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Merrill v. State

Supreme Court of Arizona

October 30, 1933

HERBERT MERRILL, Appellant,
v.
STATE, Respondent

APPEAL from a judgment of the Superior Court of the County of Maricopa. M. T. Phelps, Judge. Judgment reversed.

Mr. Jacob Morgan, for Appellant.

Mr. Arthur T. La Prade, Attorney General, and Mr. James R. McDougall, Assistant Attorney General, for the State.

OPINION

Page 111

[42 Ariz. 342] McALISTER, J.

Appellant was convicted of an attempt to rescue a prisoner and given an indeterminate sentence in the state prison. He appeals from this judgment and sentence.

The information on which he was prosecuted names the crime it accuses him of committing as "Attempting to Rescue a Prisoner, a Felony," and then proceeds in this language:

"The said Herbert Merrill on or about the 10th day of January, 1933, and before the filing of this information at and in the County of Maricopa, State of Arizona, did then and there wilfully, unlawfully, knowingly and feloniously attempt to rescue from the County Jail of Maricopa County, Arizona, one Albert De Raey, who was then and there a prisoner lawfully in custody in the County Jail of Maricopa County, Arizona, upon a conviction of Attempted Burglary, [42 Ariz. 343] a felony, by then and there bringing into and introducing into said jail for the use of said Albert De Raey certain acid, the name of said acid to the County Attorney being unknown, with the intent that said acid be used by the said Albert De Raey in cutting and destroying the bars to a window of the said jail so that the said Albert De Raey, after having cut and destroyed the said bars, could escape from said jail, the said Albert De Raey having on the 2nd day of January, 1933, requested the said Herbert Merrill to bring and deliver to him, the said Albert De Raey, the said acid for the purpose of using the same to cut and destroy the said bars."

The information was drawn under section 4537 of the Revised Code of 1928, which reads as follows:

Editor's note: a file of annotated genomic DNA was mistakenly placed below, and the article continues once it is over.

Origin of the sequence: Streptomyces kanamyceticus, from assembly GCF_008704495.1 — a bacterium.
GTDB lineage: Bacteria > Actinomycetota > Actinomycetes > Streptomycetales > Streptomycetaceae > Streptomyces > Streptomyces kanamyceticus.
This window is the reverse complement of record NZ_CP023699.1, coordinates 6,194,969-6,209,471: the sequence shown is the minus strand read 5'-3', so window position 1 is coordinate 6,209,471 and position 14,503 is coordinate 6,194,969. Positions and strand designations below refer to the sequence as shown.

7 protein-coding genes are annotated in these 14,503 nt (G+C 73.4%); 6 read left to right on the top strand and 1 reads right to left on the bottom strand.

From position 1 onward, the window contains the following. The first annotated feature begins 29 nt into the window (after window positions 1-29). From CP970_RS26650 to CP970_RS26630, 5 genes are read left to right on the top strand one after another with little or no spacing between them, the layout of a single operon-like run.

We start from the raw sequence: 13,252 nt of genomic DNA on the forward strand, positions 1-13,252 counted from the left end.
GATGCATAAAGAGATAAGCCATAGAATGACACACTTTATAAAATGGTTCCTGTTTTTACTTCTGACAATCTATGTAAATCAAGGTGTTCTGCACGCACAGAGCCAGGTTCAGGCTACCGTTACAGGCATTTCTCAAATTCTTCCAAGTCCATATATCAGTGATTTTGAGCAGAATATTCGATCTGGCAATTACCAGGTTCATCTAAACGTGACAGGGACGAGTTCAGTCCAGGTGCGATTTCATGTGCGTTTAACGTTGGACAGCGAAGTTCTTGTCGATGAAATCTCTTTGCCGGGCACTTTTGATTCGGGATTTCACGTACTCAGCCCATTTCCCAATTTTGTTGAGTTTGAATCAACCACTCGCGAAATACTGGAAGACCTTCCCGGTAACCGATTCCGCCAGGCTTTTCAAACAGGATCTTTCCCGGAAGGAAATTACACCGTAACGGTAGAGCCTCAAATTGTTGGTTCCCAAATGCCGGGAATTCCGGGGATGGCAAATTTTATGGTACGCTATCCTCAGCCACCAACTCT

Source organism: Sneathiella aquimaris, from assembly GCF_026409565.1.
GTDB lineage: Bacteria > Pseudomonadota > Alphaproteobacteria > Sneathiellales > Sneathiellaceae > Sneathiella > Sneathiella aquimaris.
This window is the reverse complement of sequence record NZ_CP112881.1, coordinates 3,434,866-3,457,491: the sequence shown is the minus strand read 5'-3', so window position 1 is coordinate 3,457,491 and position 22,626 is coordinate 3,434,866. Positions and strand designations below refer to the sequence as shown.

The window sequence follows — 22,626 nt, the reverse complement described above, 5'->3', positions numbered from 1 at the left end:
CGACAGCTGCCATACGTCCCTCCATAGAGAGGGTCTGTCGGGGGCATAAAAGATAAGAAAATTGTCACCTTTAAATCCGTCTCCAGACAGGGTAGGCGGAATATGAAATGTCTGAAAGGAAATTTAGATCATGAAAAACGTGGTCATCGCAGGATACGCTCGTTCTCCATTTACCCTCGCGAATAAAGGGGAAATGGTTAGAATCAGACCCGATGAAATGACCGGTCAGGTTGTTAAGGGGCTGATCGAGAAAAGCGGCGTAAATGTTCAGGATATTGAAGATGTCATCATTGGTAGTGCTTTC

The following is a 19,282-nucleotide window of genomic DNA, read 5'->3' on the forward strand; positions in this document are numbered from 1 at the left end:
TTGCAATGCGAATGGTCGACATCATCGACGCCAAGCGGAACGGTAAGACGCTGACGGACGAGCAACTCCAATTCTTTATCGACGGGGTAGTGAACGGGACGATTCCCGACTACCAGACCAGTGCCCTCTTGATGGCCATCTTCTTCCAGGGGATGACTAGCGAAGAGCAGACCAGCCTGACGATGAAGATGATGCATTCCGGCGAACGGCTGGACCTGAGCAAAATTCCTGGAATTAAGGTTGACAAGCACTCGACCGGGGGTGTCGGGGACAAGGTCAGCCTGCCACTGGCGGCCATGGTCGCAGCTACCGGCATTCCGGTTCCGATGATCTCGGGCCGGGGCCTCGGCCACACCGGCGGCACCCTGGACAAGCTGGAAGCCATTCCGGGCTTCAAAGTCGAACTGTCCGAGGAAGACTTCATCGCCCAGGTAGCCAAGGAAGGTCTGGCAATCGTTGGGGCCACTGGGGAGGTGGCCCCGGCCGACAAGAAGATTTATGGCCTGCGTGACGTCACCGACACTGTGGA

"§ 4537. Rescuing prisoners. Every person who rescues or attempts to rescue, or aids another person in rescuing or attempting to rescue, or assists in the escape or attempt to escape of any prisoner from any prison or jail, or from any officer or person having him in lawful custody, or any inmate from any reformatory school to which he has been lawfully committed, is punishable as follows," etc.

A demurrer upon several grounds was interposed to this information and among these was the general one that it did not state facts sufficient to constitute a public offense. This was overruled and the first assignment attacks this action of the court. It is contended that the information attempts to charge two offenses, namely, an attempt "to aid" a prisoner to escape and an attempt "to rescue" a prisoner from the county jail, but succeeds in neither. The court, however, held

Page 112

that it did state the facts necessary to constitute an attempt to rescue the prisoner, De Raey, from the county jail. In naming the crime of which it accuses the appellant the information uses the term, "Attempting to Rescue a Prisoner, a Felony," and in designating a few lines lower the thing he "wilfully, unlawfully, knowingly and feloniously" did on January 10, 1933, repeats it. The use [42 Ariz. 344] of these terms in both instances, however, merely gives the name by which the information characterizes the crime it charges, but does not constitute that charge and is not decisive of the question whether it is in fact stated. That portion of the information which sets forth the facts, the acts performed by appellant, must be looked to for this purpose, and if these do not constitute that offense but do show a violation of some other portion of the Penal Code, the information is still sufficient, because it charges only one crime and that is the one the pleaded facts show, it being immaterial that the information improperly designates it. "The name of the crime, however," to use the language of State v. Culbreath, 71 Ark. 80, 71 S.W. 254, "is controlled by the specific acts charged, and an erroneous name of the charge does not vitiate the indictment." O'Halloran v. State, 31 Ga. 206; Brady v. Territory, 7 Ariz. 12, 60 P. 698. In 31 C.J. 669, par. 189, is found this statement which is supported by many authorities:

"So, too, an indictment is good as charging the offense which the facts set forth in the indictment constitute under the law, notwithstanding an improper ...


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